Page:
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Issues with healthy eating? Nudge yourself!

Have you ever had a burger or a plate of French fries and regretted it as soon as you finished it, promising yourself that the next day you would spend 30m on the treadmill? Or that you would eat only salads to make it up? Yes, we’ve all been there. For most of the population, eating can sometimes be stressful. If you are a college student or someone that does not have the responsibility of cooking for others, you know that the process of cooking more healthy and balanced meals can be more exhausting than just frying an egg, or a burger and eating it with bread or a bit of rice. And so, we end up choosing the simplest rather than the best way.

What you may not know is that there is a whole psychology behind this quite common behavior.


Why do we eat unhealthily?

In many instances, we eat unhealthy food or what is often referred to as junk food since our bodies crave salty savory bites or sweet treats. Whenever we crave it we gravitate toward fast food, chips, sweet chocolate, soda or the pint of cookie-dough ice cream that is waving at you as you’re walking past the frozen foods aisle shouting your name. What they all have in common is that they are high in energy density and contain large amounts of sugars, fats and carbohydrates and they are quick to eat.

Here are some of the reasons why we eat unhealthy food (maybe some of these reasons are familiar to you):

1. Opportunity-induced eating

2. Coping with negative emotions

3. Enjoying a special occasion

4. Rewarding oneself

5. Social pressure

6. Gaining energy

As its name implies, opportunity-induced eating occurs when you are presented with the opportunity to eat or snack. For example, when you are at a party with a buffet with a lot of unhealthy food. You are presented with the opportunity to eat unhealthy food and you take it.

Coping with negative emotions is also a reason why we eat unhealthy food. For example, when you are feeling sad or depressed you might eat unhealthy food to make yourself feel better. Other reasons may include being disappointed, tired, or just plain bored.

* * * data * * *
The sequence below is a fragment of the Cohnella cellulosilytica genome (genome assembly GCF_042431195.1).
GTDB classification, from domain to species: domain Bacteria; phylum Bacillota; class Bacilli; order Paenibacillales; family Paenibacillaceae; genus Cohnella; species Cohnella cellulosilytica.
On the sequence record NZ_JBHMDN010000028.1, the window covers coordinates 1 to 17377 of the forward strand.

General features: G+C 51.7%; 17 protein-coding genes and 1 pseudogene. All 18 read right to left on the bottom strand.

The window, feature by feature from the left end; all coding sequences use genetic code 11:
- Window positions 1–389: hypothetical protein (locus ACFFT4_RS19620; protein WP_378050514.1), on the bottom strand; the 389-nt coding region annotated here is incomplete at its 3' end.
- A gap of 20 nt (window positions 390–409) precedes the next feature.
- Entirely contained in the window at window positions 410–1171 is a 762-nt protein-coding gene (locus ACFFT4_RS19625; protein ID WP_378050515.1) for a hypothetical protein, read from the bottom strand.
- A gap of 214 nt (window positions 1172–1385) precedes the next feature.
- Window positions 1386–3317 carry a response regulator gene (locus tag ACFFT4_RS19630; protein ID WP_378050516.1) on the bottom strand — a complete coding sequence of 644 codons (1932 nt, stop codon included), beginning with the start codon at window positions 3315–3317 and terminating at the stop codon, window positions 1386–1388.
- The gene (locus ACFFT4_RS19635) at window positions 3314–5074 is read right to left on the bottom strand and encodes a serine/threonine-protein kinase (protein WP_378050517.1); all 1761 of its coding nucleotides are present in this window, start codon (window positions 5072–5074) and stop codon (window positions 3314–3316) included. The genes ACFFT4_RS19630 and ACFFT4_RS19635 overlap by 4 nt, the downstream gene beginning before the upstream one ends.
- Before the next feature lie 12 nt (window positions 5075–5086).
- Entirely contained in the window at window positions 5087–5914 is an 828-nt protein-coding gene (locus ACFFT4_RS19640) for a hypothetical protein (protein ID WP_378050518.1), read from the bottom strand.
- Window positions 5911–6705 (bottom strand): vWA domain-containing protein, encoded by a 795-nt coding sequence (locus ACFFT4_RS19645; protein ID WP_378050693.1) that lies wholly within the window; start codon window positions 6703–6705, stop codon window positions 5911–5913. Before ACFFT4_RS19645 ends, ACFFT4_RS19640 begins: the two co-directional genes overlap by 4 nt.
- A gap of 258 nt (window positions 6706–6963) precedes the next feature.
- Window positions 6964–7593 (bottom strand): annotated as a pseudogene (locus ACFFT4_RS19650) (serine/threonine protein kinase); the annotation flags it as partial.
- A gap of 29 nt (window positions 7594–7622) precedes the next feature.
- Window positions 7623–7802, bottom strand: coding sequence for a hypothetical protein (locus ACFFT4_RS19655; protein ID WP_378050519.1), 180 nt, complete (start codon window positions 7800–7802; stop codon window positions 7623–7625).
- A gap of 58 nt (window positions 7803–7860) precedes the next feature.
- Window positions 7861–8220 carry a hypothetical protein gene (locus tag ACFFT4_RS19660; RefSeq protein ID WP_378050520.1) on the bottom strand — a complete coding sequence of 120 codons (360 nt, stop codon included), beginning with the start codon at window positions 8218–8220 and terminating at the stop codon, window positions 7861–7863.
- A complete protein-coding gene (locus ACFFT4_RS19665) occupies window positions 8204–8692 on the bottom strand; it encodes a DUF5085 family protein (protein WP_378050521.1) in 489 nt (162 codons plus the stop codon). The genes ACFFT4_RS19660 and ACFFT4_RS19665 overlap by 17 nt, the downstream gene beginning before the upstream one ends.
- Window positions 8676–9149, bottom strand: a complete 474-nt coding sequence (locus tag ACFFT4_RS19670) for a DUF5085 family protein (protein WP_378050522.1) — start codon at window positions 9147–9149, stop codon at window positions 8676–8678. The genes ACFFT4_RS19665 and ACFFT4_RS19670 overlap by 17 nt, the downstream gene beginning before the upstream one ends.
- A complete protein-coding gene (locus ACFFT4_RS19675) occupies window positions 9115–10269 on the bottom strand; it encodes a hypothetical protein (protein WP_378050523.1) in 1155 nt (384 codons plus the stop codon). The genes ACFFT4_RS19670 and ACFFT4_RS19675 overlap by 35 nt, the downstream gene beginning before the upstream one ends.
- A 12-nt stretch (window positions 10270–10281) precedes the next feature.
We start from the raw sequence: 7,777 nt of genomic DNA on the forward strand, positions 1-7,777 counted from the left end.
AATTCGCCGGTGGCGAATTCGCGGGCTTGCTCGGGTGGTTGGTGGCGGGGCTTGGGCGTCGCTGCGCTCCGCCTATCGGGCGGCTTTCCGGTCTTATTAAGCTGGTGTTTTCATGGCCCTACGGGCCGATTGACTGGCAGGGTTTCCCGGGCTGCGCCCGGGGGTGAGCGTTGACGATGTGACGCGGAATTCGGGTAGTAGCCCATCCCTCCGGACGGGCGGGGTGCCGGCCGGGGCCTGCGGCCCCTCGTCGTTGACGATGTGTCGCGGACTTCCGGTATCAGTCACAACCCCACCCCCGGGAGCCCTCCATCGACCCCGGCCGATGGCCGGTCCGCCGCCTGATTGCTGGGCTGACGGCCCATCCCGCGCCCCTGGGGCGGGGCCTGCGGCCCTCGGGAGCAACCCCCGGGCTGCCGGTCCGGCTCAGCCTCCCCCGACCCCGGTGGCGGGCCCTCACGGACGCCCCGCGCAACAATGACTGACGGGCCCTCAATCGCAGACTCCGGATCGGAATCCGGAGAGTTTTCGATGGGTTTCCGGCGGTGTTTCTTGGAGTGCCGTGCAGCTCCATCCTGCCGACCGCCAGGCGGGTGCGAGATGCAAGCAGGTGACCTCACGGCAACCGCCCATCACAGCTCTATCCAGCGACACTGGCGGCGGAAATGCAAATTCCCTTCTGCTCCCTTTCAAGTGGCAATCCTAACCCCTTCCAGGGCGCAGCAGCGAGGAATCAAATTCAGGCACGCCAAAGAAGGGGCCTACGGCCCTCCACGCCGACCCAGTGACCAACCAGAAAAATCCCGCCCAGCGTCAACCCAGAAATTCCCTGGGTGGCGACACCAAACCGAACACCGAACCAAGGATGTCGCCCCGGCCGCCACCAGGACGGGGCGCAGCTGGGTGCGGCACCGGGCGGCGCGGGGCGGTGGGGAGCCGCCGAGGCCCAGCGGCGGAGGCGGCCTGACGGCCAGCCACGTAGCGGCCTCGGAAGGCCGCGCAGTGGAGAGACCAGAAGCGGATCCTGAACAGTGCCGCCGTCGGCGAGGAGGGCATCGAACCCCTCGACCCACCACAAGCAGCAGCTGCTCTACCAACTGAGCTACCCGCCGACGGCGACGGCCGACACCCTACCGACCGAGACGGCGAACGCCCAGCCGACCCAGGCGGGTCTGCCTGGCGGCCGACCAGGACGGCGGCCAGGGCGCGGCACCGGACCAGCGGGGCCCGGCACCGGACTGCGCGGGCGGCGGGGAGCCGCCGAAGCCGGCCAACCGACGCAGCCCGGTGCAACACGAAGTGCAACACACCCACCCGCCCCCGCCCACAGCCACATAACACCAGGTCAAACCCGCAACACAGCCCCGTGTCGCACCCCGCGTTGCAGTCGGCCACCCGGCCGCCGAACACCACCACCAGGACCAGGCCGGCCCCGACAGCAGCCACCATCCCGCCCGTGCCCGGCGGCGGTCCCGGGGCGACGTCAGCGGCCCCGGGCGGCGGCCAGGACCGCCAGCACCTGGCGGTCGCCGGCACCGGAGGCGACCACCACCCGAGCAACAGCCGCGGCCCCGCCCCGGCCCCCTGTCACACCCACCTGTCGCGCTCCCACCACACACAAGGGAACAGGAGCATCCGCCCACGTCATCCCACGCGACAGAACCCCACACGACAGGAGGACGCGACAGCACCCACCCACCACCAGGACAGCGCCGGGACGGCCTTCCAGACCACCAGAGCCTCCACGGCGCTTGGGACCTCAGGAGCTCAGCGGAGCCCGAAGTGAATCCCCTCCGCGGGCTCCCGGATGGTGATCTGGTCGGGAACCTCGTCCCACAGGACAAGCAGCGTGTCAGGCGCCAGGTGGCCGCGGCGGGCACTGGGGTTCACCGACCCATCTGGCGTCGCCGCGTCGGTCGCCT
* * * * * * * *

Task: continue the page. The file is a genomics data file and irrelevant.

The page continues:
Have you ever said to yourself that after you are done with your exams you are planning to reward yourself with alcohol, junk food or just eat whatever you want?

Often the problem with eating junk food is less that it is unhealthy by nature but more that we tend to binge eat it. We are devouring large amounts of calories in a very short period without even realizing it. If we do realize what we've done, it's usually too late - we've eaten too much and feel guilty, and the cycle continues.


How can we nudge ourselves on eating healthier

If only there was a way to make eating healthy more of a habit and less of a punishment… Feel lucky today because there is not one, not two but three main strategies to practice nourishment and moderation instead of indulgence and regret.


The first and the most efficient one is meal preparation. It is the process of preparing your meals in advance, so you do not have to cook every day. It saves you time (this is for you, college students), lowers your stress level and you will be able to manage both the portion size of your meals and what type of food you are eating. The second one is about placing healthier options at eye level. Always keep a basket of fruit on your desk, juice in your fridge, or a healthy snack in your bag in case you feel hungry while out and about. Another thing is to invest in a good breakfast. A good starting point is to have a breakfast that will feed you with not only energy but happiness. There are a lot of aesthetic healthy breakfasts that will give you motivation and willingness to continue with the habit throughout your day.


Finally, there is always the option of having the calories of each meal in mind, so you do not cross the line. But this sometimes can be a toxic approach. The problem is that eating and having a healthy lifestyle does not mean that you will be always eating in a calorie deficit with no carbs. It is all about balance in life: doing (eating) what we like and doing (eating) what is needed. Eating a pizza or a burger sometimes will not make you unhealthy. Quantity is the key aspect here. Eating too much of one thing is bad, even salads. The consumption of tasty, but not healthy food can sometimes benefit your mental health, but it is all about preference in the end.


Wrapping up

Eating unhealthily can be a bad habit that we sometimes slip into. But it is not impossible to change it. The key is to be aware of the reasons why we eat unhealthy food and to find a way to overcome them. The strategies that we have mentioned above are a good starting point. But, in the end, it is all about you and your preferences. Starting a habit is not easy, but it is not impossible. It is all about finding the right motivation and the right way to do it. The key is to find the right balance between the two. And remember everything in moderation.




Written by: Natízia and Siripong


Sources:

Aukje A.C. Verhoeven, Marieke A. Adriaanse, Emely de Vet, Bob M. Fennis, Denise T.D. de Ridder,

It's my party and I eat if I want to. Reasons for unhealthy snacking,

https://doi.org/10.1016/j.appet.2014.09.013.


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